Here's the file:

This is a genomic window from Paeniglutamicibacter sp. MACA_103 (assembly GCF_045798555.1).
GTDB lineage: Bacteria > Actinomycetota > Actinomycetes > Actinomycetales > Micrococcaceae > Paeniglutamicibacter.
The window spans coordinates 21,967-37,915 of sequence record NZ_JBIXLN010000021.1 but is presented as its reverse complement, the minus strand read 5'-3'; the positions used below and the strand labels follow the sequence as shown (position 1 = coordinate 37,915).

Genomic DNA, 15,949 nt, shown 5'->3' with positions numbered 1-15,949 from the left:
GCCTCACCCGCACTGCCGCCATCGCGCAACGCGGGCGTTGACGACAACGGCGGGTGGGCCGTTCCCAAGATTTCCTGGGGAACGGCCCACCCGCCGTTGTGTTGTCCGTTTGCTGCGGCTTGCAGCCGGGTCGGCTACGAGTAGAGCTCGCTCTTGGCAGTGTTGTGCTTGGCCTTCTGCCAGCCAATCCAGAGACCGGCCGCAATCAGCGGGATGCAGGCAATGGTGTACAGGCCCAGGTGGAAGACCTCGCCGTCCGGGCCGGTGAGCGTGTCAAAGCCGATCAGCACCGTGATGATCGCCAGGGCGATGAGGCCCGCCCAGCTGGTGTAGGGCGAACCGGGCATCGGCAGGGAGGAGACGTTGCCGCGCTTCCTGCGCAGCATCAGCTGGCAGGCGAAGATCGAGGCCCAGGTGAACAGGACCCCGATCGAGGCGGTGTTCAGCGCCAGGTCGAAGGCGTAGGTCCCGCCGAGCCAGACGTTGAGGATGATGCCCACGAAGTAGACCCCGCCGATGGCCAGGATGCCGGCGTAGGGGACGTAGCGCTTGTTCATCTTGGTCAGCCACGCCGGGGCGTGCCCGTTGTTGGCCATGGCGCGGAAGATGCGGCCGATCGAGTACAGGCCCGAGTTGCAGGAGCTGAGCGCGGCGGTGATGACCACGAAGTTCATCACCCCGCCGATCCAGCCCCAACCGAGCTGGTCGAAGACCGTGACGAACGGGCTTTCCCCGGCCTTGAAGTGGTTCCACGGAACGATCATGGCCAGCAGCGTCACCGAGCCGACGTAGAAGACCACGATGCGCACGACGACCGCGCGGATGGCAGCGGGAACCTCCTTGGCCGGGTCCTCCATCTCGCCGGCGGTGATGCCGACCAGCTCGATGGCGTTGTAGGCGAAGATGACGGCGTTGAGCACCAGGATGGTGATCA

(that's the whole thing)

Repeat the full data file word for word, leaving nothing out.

This is a genomic window from Paeniglutamicibacter sp. MACA_103 (assembly GCF_045798555.1).
GTDB lineage: Bacteria > Actinomycetota > Actinomycetes > Actinomycetales > Micrococcaceae > Paeniglutamicibacter.
The window spans coordinates 21,967-37,915 of sequence record NZ_JBIXLN010000021.1 but is presented as its reverse complement, the minus strand read 5'-3'; the positions used below and the strand labels follow the sequence as shown (position 1 = coordinate 37,915).

Genomic DNA, 15,949 nt, shown 5'->3' with positions numbered 1-15,949 from the left:
GCCTCACCCGCACTGCCGCCATCGCGCAACGCGGGCGTTGACGACAACGGCGGGTGGGCCGTTCCCAAGATTTCCTGGGGAACGGCCCACCCGCCGTTGTGTTGTCCGTTTGCTGCGGCTTGCAGCCGGGTCGGCTACGAGTAGAGCTCGCTCTTGGCAGTGTTGTGCTTGGCCTTCTGCCAGCCAATCCAGAGACCGGCCGCAATCAGCGGGATGCAGGCAATGGTGTACAGGCCCAGGTGGAAGACCTCGCCGTCCGGGCCGGTGAGCGTGTCAAAGCCGATCAGCACCGTGATGATCGCCAGGGCGATGAGGCCCGCCCAGCTGGTGTAGGGCGAACCGGGCATCGGCAGGGAGGAGACGTTGCCGCGCTTCCTGCGCAGCATCAGCTGGCAGGCGAAGATCGAGGCCCAGGTGAACAGGACCCCGATCGAGGCGGTGTTCAGCGCCAGGTCGAAGGCGTAGGTCCCGCCGAGCCAGACGTTGAGGATGATGCCCACGAAGTAGACCCCGCCGATGGCCAGGATGCCGGCGTAGGGGACGTAGCGCTTGTTCATCTTGGTCAGCCACGCCGGGGCGTGCCCGTTGTTGGCCATGGCGCGGAAGATGCGGCCGATCGAGTACAGGCCCGAGTTGCAGGAGCTGAGCGCGGCGGTGATGACCACGAAGTTCATCACCCCGCCGATCCAGCCCCAACCGAGCTGGTCGAAGACCGTGACGAACGGGCTTTCCCCGGCCTTGAAGTGGTTCCACGGAACGATCATGGCCAGCAGCGTCACCGAGCCGACGTAGAAGACCACGATGCGCACGACGACCGCGCGGATGGCAGCGGGAACCTCCTTGGCCGGGTCCTCCATCTCGCCGGCGGTGATGCCGACCAGCTCGATGGCGTTGTAGGCGAAGATGACGGCGTTGAGCACCAGGATGGTGATCA